Other common uses for cypress wood include caskets, boats, doors, fence posts, barrels (cooperage), and even railroad ties. Strength, durability, and resistance to rot, decay, and insect attacks, go a long way toward finding many uses for which other woods are not suitable. It’s natural water and decay-resistant trait fits those uses perfectly.
Old growth cypress fits this use category well because the tree lived long enough before harvest to produce and accumulate the cyressene that makes it so. Even without treatment of any kind, old growth cypress, having lived enough to accumulate a cypressene preservative, can last for decades.
Cypress wood has a distinct smell to it, although not all types of cypress will carry that aroma. Sometimes it can be strong, and if working with cypress wood indoors, cracking a window will be helpful. It’s not unpleasant, merely strong.
Cypress: Which Is It, Hard or Soft (Wood)
We’ve left enough hints for you to know the answer, but to be clear, cypress is a softwood. It produces cones, a conifer, a characteristic of softwoods like pine and spruce. Yet, cypress is also deciduous and sheds its leaves in the fall, just like hardwoods.
Cypress also produces an oil resin, the cypressene we have mentioned, just as hardwoods do (the resins, not cypressene, which is unique to cypress trees).
This is the dual personality we mentioned at the beginning of the article: a conifer, usually the telltale characteristic of softwoods; yet, deciduous and resin-producing, characteristic of hardwoods.
Janka Scale Rating
Cypress comes in at 510 on the Janka Scale. As you know, the Janka Scale, developed by Gabriel Janka, measures the density and hardness of wood by the amount of pressure needed to embed a half-inch steel ball halfway into the wood being tested.
By way of comparison, the cypress rating of 510 is harder than some pines like sugar pine (380 on the Janka scale) and white pine (also 380). However, yellow pine is harder, with a Janka rating of 870.
It is certainly lower on the Janka scale than any hardwood, notwithstanding some of the characteristics it shares with hardwoods in general. For instance, red oak has a Janka rating of 1290, and white oak’s Janka rating is 1360.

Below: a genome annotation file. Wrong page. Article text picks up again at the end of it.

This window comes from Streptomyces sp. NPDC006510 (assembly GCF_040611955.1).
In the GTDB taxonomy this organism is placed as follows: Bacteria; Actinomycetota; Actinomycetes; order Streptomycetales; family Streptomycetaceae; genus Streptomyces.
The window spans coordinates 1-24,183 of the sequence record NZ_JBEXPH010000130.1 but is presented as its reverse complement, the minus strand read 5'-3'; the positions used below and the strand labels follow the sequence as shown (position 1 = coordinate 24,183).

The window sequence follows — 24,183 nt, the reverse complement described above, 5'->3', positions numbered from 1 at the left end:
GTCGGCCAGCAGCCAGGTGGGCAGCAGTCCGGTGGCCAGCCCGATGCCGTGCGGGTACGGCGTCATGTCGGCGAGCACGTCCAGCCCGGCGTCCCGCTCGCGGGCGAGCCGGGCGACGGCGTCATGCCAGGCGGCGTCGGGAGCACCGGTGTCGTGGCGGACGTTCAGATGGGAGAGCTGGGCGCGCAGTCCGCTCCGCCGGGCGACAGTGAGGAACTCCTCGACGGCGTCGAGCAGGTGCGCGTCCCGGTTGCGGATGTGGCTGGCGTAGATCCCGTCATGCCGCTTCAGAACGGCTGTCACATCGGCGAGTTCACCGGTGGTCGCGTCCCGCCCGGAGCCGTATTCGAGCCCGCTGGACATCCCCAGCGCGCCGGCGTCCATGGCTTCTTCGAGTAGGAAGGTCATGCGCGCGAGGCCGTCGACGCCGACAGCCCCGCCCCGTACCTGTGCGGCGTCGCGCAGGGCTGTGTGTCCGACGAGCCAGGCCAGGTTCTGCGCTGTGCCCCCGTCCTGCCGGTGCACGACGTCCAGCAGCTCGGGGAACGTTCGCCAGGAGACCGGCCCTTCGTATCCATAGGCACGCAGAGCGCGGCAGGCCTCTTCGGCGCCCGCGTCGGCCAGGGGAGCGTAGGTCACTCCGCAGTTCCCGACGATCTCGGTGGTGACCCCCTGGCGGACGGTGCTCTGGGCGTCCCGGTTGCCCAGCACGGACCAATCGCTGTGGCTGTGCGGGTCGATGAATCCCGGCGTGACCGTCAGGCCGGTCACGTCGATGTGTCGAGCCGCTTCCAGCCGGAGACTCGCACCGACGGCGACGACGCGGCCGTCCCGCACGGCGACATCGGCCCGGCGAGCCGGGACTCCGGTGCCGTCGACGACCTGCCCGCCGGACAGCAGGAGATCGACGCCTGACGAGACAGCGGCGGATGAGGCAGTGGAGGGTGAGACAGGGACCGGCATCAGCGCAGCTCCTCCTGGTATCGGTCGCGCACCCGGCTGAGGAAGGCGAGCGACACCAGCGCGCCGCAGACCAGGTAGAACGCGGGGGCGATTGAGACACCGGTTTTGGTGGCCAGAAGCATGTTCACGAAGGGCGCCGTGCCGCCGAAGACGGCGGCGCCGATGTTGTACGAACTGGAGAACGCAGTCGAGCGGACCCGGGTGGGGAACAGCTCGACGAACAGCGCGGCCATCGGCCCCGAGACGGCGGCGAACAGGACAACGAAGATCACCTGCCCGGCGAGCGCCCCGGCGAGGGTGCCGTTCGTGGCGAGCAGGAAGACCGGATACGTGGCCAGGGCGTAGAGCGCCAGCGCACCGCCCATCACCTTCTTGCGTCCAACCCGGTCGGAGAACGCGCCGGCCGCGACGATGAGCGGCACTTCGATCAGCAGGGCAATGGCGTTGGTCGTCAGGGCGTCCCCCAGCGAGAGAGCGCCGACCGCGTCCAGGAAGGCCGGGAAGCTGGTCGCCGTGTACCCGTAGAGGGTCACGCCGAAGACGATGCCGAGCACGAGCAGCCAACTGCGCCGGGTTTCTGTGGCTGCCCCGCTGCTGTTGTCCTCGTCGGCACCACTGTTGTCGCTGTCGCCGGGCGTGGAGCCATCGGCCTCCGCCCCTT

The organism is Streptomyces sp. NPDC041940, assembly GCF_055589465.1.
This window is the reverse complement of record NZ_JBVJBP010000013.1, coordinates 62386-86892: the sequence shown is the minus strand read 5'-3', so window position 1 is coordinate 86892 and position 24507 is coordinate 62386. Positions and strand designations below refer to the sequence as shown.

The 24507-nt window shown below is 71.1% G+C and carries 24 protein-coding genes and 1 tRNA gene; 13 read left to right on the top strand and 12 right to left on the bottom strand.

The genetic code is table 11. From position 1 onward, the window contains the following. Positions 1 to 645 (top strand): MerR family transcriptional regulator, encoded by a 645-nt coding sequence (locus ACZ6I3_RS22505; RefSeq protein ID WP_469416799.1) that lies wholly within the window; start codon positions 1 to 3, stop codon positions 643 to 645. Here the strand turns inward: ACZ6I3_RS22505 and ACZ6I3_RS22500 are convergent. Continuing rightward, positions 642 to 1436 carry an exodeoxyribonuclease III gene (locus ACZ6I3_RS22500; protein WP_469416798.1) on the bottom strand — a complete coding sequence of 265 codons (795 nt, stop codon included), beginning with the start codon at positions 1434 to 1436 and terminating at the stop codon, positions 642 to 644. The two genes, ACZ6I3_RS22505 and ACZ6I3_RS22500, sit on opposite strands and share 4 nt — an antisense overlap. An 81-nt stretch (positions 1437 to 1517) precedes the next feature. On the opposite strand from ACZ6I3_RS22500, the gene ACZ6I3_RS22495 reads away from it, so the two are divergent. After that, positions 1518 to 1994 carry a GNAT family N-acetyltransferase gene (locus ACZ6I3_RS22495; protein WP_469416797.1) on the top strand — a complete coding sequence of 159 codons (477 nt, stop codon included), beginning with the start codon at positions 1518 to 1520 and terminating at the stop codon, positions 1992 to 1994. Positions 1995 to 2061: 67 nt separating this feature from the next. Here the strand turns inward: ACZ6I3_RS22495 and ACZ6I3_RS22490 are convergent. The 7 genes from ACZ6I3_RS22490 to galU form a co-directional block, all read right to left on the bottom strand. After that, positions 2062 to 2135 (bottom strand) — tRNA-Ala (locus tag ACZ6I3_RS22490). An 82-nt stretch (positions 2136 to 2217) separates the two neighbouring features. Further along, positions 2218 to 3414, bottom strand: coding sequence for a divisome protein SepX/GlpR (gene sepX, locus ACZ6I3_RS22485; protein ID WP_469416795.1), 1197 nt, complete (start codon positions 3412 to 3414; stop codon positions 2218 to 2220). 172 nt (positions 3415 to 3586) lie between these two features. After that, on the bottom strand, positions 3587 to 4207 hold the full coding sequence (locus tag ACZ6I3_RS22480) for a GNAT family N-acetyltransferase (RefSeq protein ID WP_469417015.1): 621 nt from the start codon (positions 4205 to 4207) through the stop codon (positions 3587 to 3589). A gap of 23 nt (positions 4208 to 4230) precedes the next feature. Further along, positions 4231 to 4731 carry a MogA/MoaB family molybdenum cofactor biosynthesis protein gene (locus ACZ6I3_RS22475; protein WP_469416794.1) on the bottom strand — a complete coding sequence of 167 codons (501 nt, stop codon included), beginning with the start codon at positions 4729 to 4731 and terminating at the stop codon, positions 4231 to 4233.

We had never heard about pecky cypress before, and so we spent some time reading up on it, if for no other reason than its unusual name. We were floored (see the pun there? wood flooring, another use for cypress wood) with what we learned.
It’s a beautiful wood, its natural color is gorgeous, and wait until you watch the short video we found about it. You’ll see an interior application and listen to a woodworker discussing it.
We must admit we’ve never worked with cypress before, but we learned that, like other softwoods, it is easy to work with, cutting and nailing, as long as your blade is sharp and you’re careful around the ends of lumber so as not to split. From what we have learned researching for this piece, though, and the pictures and videos we watched, we are impressed.
Unfortunately, the cypress that is harvested today doesn’t meet the standards of past cypress. When it was first harvested in the United States, the trees were old, in the hundreds of years, long enough for cypressene to have accumulated and worked its magic on the wood.
Economics and demand for cypress have cut the age at harvesting well short of hundreds of years, and the quality of the wood, as well-preserved by the resin, is not what it once was in the United States market.
Old growth cypress will be more expensive for that reason. The trees must live a long time to develop that preservative and acquire protection against harm, and that means less high-quality cypress wood on the market. The board foot cost of old-growth cypress may put it out of an economic sense for the home woodworker, although for something special, it might work.
If you watched the video, you are aware of its appearance and beauty of this dual-personality cypress wood. The ceiling at the beginning of it was stunning, and we’d sure like to have some pecky cypress in our house. Maybe someday we will get our hands on some cypress wood for a future project, and if we do, we’ll revisit this article with the story.